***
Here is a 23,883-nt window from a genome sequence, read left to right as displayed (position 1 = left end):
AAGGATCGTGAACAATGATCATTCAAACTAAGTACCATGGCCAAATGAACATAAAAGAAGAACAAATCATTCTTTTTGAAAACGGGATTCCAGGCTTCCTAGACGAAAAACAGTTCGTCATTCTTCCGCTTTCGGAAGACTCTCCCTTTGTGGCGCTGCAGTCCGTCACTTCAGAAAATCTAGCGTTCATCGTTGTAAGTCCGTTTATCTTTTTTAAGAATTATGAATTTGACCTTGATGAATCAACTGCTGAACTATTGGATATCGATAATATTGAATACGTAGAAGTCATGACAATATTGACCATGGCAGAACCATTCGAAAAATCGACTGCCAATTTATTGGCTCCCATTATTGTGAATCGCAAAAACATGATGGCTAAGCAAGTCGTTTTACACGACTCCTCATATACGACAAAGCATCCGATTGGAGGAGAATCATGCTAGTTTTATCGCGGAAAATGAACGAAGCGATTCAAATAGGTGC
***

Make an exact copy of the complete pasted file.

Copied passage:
Here is a 23,883-nt window from a genome sequence, read left to right as displayed (position 1 = left end):
AAGGATCGTGAACAATGATCATTCAAACTAAGTACCATGGCCAAATGAACATAAAAGAAGAACAAATCATTCTTTTTGAAAACGGGATTCCAGGCTTCCTAGACGAAAAACAGTTCGTCATTCTTCCGCTTTCGGAAGACTCTCCCTTTGTGGCGCTGCAGTCCGTCACTTCAGAAAATCTAGCGTTCATCGTTGTAAGTCCGTTTATCTTTTTTAAGAATTATGAATTTGACCTTGATGAATCAACTGCTGAACTATTGGATATCGATAATATTGAATACGTAGAAGTCATGACAATATTGACCATGGCAGAACCATTCGAAAAATCGACTGCCAATTTATTGGCTCCCATTATTGTGAATCGCAAAAACATGATGGCTAAGCAAGTCGTTTTACACGACTCCTCATATACGACAAAGCATCCGATTGGAGGAGAATCATGCTAGTTTTATCGCGGAAAATGAACGAAGCGATTCAAATAGGTGC